Pruritus may occur as a paraneoplastic phenomenon.


Features of paraneoplastic pruritus:

(1) The onset may precede recognition of the underlying tumor by weeks or months.

(2) Successful treatment of the underlying tumor usually is associated with disappeareance of the pruritus.

(3) The pruritus may accompany other paraneoplastic skin lesions, or chronic excoriation can result in traumatic skin lesions.

(4) Nocturnal pruritus can result in chronic lack of sleep.



Associated Tumors

aquagenic pruritus

polycythemia vera, malignant lymphoma, myelodysplasia


malignant lymphoma, leukemia

transient acantholytic dermatosis (Grover's disease)

malignant lymphoma, leukemia



acrokeratosis paraneoplatica (Bazex syndrome)

carcinoma of the head and neck

malignant acanthosis nigricans

adenocarcinoma of the GI tract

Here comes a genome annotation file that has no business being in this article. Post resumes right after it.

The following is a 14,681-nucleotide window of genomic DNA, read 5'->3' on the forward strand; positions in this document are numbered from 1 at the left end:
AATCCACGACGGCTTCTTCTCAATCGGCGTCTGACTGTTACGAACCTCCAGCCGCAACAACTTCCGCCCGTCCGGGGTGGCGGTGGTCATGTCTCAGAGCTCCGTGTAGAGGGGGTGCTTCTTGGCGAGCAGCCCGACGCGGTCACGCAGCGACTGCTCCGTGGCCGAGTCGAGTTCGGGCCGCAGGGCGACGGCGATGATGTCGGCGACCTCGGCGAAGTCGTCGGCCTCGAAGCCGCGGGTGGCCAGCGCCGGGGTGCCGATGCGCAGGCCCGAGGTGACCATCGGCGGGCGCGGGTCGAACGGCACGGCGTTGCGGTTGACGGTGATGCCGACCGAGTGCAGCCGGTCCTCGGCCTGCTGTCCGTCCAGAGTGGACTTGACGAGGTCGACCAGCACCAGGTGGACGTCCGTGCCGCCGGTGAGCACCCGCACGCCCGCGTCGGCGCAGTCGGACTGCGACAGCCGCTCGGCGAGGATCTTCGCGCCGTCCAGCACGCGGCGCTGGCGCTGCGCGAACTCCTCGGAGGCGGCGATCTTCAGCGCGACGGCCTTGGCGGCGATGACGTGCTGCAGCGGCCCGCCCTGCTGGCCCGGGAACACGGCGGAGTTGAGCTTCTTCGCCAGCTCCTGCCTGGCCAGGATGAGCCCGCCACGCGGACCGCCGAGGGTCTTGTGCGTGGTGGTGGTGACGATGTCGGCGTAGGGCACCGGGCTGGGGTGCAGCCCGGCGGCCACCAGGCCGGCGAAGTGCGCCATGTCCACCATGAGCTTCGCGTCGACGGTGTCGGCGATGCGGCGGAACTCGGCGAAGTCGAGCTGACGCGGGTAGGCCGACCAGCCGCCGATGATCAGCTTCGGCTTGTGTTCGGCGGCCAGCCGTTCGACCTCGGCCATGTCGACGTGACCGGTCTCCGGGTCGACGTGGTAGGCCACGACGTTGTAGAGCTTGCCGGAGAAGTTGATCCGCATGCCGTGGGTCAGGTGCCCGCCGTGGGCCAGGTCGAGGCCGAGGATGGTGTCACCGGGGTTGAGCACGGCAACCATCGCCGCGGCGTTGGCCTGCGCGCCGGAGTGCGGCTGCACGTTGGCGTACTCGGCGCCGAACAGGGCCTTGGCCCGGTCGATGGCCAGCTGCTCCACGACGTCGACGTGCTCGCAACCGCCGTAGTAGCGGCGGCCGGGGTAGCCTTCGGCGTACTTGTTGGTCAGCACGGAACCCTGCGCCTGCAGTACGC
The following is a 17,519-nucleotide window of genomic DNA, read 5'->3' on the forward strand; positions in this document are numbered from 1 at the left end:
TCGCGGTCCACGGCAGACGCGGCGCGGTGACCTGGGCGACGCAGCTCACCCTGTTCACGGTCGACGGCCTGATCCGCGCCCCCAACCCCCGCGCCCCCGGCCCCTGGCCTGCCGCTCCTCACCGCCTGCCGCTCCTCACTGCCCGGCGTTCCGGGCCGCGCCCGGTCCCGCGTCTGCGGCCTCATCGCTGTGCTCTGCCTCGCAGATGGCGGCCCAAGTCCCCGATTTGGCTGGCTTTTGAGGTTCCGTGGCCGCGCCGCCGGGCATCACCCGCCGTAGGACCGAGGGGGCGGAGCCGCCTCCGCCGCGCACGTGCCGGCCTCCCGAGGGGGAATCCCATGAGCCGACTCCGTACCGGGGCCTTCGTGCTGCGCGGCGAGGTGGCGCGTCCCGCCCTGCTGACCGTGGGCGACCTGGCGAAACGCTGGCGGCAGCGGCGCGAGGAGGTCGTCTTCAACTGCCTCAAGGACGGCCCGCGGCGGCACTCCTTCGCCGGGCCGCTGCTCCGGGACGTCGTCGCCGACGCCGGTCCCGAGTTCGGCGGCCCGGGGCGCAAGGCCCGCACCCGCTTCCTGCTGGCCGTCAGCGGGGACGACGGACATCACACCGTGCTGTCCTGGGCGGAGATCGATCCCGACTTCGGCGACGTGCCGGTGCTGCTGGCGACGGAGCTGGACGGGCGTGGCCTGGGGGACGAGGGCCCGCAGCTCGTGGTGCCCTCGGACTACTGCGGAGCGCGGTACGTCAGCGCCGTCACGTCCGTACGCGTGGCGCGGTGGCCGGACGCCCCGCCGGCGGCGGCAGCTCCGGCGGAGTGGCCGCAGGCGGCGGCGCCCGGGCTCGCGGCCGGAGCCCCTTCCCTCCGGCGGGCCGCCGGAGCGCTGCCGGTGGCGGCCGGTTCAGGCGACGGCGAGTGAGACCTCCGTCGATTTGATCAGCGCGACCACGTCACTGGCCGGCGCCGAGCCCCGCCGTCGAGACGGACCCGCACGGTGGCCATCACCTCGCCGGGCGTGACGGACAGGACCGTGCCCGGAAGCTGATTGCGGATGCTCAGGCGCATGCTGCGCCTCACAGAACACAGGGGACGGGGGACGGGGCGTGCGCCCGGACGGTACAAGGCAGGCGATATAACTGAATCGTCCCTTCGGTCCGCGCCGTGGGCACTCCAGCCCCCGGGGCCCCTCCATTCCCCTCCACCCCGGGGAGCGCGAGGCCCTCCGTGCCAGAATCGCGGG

generalized granuloma annular

malignant lymphoma, leukemia

freckles or seborrheic keratoses (sign of Leser-Trelat)

adenocarcinoma of the GI tract, malignant lymphoma, leukemia

paraneoplastic pemphigus



Drugs used to treat paraneoplastic pruritus may include:

(1) selective serotonin reuptake inhibitors (SSRI): paroxetine, sertaline

(2) tricyclic antidepressants: doxepin

(3) H1-antihistamines: hydroxyzine

(4) mu-opioid antagonists: naltrexone, butorphanol

(5) neuroleptics that inhibit the itch pathway: gabapentin, pregabalin

(6) neurokinin-1 inhibitor: aprepitant

(7) thalidomide

(8) selective alpha-2 adrenerigc receptor antagonist (SNRI): mirtazapine

(9) ultraviolet light therapy

(10) prednisone


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